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Jim Johnson, Buck Showalter, and the idiocy of the closer position.

What's been happening with Jim Johnson is horrible and difficult to watch. Why does it have to be this way?

Greg Fiume

There is a lot of discussion about the closer these days regarding how important such a position is (or isn't) and how silly it seems to be that a team anoints its best relief pitcher (usually) with a job that often places him in lower leverage innings than earlier, simply because it's the ninth inning.

Yet despite any logical argument against it, every baseball team usually has a closer. Players go into spring training looking to win the closer job. Even managers like Joe Maddon, who are considered to be renegades of baseball tradition, still name a closer and still run him out in the ninth inning regardless of performance.

Orioles fans have had the frustration of watching Jim Johnson struggle this season in a way we haven't seen from him in...well, ever. It's terrible and upsetting and, in my opinion, wholly avoidable.

Suppose Jim Johnson were the same Jim Johnson he's been for the last six years but he'd never been named closer. Same stuff, same domination, but instead he pitched in the sixth, seventh, eighth innings, whatever the situation dictated. If he began to struggle and it became clear he needed some time to work something out, pitch in a few low stress situations, and get himself back on track, then he could do that.

But simply because Johnson is the closer, the manager feels obligated to stick with him even when it's apparent to everyone in the stadium that it's a bad idea. And while I do wish that Buck Showalter would rise about the pressure, he's far from alone in this situation. If he does anything other than run Johnson out there over and over again then he's given him a demotion. I believe that Jim Johnson is a good pitcher who just needs to get straightened out, and that seems to be what Showalter thinks as well. But the position of closer has become like a prison.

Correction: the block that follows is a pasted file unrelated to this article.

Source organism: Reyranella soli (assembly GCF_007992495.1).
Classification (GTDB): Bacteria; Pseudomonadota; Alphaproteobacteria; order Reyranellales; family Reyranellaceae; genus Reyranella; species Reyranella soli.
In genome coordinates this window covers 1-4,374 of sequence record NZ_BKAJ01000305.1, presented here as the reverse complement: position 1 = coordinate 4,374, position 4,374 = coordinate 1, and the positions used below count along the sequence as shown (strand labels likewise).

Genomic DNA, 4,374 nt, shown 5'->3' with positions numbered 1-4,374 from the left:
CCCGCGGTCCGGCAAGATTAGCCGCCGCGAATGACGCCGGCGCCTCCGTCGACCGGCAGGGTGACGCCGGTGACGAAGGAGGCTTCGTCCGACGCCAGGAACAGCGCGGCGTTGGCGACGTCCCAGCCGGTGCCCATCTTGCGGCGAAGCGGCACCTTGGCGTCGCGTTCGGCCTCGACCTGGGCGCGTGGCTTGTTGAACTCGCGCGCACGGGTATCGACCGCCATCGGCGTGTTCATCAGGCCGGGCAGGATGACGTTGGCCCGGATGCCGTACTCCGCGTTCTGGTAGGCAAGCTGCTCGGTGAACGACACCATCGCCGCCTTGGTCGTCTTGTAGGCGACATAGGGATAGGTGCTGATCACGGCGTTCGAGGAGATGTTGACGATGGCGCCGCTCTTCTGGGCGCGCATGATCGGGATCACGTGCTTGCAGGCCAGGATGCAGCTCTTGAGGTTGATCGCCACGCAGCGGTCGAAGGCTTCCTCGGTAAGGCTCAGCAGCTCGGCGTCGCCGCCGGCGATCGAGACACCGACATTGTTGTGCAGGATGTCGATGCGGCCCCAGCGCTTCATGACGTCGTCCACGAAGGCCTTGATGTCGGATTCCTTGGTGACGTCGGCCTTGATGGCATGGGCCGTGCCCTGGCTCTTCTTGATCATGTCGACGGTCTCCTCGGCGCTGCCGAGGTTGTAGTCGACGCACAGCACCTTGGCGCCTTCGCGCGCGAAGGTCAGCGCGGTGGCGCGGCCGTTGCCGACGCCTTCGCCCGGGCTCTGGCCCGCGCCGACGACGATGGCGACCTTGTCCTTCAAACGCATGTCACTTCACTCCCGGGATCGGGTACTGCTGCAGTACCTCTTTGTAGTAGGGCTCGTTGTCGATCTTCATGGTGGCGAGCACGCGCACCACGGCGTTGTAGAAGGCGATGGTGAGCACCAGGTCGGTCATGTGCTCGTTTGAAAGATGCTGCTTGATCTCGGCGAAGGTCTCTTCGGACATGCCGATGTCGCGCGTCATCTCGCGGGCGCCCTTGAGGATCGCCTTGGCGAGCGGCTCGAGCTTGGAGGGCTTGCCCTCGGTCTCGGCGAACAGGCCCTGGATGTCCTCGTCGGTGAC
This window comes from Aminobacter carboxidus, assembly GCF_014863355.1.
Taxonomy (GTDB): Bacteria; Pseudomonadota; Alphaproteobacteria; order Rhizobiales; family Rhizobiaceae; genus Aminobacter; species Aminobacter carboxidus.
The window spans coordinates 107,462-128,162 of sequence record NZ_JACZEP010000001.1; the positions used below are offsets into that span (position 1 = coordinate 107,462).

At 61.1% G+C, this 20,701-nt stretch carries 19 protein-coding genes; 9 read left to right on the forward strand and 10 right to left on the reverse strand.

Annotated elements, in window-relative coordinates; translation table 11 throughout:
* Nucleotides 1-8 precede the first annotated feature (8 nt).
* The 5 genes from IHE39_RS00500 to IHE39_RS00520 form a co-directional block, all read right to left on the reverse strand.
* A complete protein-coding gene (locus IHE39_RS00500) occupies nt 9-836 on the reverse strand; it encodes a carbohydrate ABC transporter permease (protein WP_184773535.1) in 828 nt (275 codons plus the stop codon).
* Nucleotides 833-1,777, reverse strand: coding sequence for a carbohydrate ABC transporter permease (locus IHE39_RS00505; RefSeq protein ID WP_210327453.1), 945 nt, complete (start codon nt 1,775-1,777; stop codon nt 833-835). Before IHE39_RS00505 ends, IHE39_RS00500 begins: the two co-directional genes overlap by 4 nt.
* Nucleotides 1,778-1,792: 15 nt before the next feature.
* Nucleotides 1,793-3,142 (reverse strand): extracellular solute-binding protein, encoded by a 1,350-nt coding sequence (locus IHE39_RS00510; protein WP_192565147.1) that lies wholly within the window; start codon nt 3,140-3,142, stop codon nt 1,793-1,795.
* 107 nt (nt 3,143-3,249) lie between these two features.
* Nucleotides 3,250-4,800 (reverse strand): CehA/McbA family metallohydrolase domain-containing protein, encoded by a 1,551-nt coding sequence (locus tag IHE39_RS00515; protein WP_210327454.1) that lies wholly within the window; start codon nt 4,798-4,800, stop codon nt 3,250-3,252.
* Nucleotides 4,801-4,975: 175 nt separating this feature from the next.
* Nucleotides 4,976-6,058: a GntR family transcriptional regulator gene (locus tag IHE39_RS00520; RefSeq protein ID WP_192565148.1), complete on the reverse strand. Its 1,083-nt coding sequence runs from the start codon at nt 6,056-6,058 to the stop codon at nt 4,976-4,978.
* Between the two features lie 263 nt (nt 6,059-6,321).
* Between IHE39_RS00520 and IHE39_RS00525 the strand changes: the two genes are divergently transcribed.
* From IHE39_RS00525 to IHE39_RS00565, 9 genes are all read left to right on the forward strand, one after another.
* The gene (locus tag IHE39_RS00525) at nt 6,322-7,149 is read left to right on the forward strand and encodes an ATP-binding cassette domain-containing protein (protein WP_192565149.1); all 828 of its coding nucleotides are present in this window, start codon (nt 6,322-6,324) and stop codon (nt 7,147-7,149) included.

Closers make more money both in free agency and arbitration. Closer bring back more in trades. That's the way it is. But why?

I know I'm not bringing anything new to light here, this is mostly just venting. But there is a problem with the system and it puts both Johnson and Showalter in a really tough place. Even if Showalter were willing and able to give Johnson a break, the perception around baseball, in the media, and perhaps even in the Orioles clubhouse would be that he's lost faith, he's demoting Johnson not because nearly every reliever ever goes through bad stretches and needs a change, but because he's not a good pitcher.

Even as I write this I have the MLB Network on in the background and Mitch Wiliams (who I suppose feels the need to defend his former role) is lambasting the Blue Jays for not using their closer in a save situation. As the other people on the show point out that Casey Janssen has pitched in three of the last four days, Williams is saying "I don't care! If you're a closer, you're a closer. You bring in your closer for that situation!" Sigh.

I can't begin to speculate what will happen if the Orioles take a three-run or less lead into the ninth inning on Friday against the Rockies. Will Showalter finally be forced to "demote" Jim Johnson? Or will he stick with his guy because that's what you do? Either way, I wish I lived in a baseball world where it was OK to give any pitcher a night off just because he needs it or to use whatever pitcher best fits the bill for each circumstance. Things would be a lot easier that way.